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Grants come in to keep Preston cancer clinic open

Posted on - 5th January, 2021 - 12:00pm | Author - | Posted in - Charities, Preston News
Inside a radiotherapy treatment room at Rosemere Cancer Centre
Inside a radiotherapy treatment room at Rosemere Cancer Centre

A clinic set up to help local former cancer patients suffering with life impacting treatment side effects has received further grants to keep it going during the coronavirus pandemic.

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A grant of £5,000 from the Duchy of Lancaster Benevolent Fund in Lancashire, plus £2,000 each from the Hospital Saturday Fund and the Harold and Alice Bridges Charity, have been awarded to Rosemere Cancer Foundation for its Late Effects Pelvic Radiation Disease (PRD) Clinic at Rosemere Cancer Centre at Royal Preston Hospital.

Last February, charity Rosemere Cancer Foundation committed to funding the set-up and running costs of the new clinic, a commitment of £283,521, for a pilot period to enable it prove its case for permanent funding from the various local hospital trusts referring patients to it.

Read more: Former cancer patients to be helped with debilitating side effects of radiotherapy thanks to new Preston service

Approximately half of all patients who undergo radical radiotherapy to the pelvic area for cancers such as cervical, womb and other gynaecological cancers, prostate cancer and bowel and bladder cancers, are likely to be left with life impacting side effects to some degree post treatment.

These side effects can include incontinence, diarrhoea, constipation, excessive wind, bloating, tummy cramps and bleeding from the bottom.

Rebecca Arestidou from Rosemere fundraiser

Rosemere fundraiser Rebecca Arestidou, who has been applying for grants to help with the clinic’s costs, had already received a £7,876 grant from Lancashire’s COVID-19 Community Support Fund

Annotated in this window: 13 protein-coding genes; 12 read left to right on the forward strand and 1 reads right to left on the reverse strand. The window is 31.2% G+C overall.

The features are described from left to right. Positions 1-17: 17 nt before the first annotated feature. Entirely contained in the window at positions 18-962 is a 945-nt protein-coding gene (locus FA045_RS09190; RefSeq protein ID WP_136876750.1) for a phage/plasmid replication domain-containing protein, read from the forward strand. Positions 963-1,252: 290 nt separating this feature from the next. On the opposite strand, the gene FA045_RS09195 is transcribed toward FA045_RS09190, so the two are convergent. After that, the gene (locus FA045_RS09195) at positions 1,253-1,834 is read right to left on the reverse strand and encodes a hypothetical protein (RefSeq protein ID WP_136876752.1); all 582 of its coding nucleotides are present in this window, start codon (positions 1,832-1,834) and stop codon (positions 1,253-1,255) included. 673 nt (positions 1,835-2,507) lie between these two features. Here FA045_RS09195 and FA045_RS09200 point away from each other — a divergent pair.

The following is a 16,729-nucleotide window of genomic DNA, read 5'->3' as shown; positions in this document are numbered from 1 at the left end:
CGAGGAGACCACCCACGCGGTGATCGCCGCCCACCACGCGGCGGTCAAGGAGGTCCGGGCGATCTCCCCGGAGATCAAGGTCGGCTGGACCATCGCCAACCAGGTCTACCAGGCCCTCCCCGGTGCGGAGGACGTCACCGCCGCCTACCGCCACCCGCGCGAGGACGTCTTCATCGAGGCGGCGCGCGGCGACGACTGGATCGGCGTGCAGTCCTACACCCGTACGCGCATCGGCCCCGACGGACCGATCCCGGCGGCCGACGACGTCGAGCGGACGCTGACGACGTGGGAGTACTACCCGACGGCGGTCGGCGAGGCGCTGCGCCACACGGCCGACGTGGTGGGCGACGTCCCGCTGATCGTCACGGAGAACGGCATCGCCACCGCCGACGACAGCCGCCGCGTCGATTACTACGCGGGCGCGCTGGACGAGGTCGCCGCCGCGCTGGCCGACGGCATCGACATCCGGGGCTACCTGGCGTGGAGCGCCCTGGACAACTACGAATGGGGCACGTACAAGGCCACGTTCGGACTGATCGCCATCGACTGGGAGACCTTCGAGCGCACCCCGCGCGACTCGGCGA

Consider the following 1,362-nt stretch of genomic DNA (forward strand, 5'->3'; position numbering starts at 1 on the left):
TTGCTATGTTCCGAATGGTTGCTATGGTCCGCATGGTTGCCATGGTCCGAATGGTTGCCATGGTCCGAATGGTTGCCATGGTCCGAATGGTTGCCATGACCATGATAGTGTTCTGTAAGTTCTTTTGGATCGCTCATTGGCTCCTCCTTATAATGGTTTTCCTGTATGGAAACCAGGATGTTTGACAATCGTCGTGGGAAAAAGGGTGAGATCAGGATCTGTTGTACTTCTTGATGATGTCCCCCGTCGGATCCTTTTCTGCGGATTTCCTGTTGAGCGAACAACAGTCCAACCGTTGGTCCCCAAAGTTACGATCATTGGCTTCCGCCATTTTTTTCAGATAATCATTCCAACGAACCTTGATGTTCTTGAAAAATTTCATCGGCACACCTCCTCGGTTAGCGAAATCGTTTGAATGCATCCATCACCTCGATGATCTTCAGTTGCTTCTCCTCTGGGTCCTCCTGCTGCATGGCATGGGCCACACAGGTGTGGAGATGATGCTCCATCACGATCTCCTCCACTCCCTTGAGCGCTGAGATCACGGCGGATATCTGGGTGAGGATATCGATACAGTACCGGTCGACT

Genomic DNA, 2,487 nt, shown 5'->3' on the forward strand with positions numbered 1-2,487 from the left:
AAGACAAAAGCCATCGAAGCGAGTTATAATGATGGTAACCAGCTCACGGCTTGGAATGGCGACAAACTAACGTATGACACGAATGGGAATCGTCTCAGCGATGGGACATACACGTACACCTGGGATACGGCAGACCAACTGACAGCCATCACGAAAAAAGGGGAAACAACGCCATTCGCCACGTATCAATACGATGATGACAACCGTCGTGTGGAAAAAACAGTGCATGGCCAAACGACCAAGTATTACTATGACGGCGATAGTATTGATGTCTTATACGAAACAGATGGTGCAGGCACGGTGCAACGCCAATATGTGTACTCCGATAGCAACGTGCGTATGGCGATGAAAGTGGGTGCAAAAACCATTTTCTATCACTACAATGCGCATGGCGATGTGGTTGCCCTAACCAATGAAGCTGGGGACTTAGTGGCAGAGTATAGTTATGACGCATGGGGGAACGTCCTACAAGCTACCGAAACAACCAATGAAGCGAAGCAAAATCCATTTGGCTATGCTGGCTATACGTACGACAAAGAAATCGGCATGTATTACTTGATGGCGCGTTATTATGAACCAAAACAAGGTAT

Read more: Emergency Covid-19 support fund grant helps Rosemere keep cancer clinic running

Rebecca said: “Our commitment to the PRD clinic is spread over three years so we didn’t anticipate any sort of funding issues even though we expected it to attract increasing referrals from throughout Lancashire and South Cumbria as it became better known.

“Our priority was helping former cancer patients receive help for some really miserable symptoms, which in some cases they may have been putting up with for years, but which can be treated to the point of cure or at least managed to make life better. What we couldn’t have foreseen last February was the impact of Covid-19, which has dented our ability to raise funds.

“We are therefore truly grateful to the trustees of the Duchy of Lancaster Benevolent Fund, the Hospital Saturday Fund and the Harold and Alice Bridges Charity for recognising the clinic’s importance and for the grants they have given us to help keep it going into its second year.

“If you or anyone you know has undergone radical pelvic radiotherapy and have been left with side effects, please seek a referral as there is no need to suffer in silence or put up with ongoing pain and discomfort as a trade-off for being cancer-free.”

Read more: From France to Rosemere – the Prestonian spreading Christmas cheer in mum’s memory

Updated figures show that just short of 1,000 patients from across Lancashire and South Cumbria undergo radical pelvic radiotherapy annually at Rosemere Cancer Centre. Of these, just over half are patients being treated for prostate cancer.

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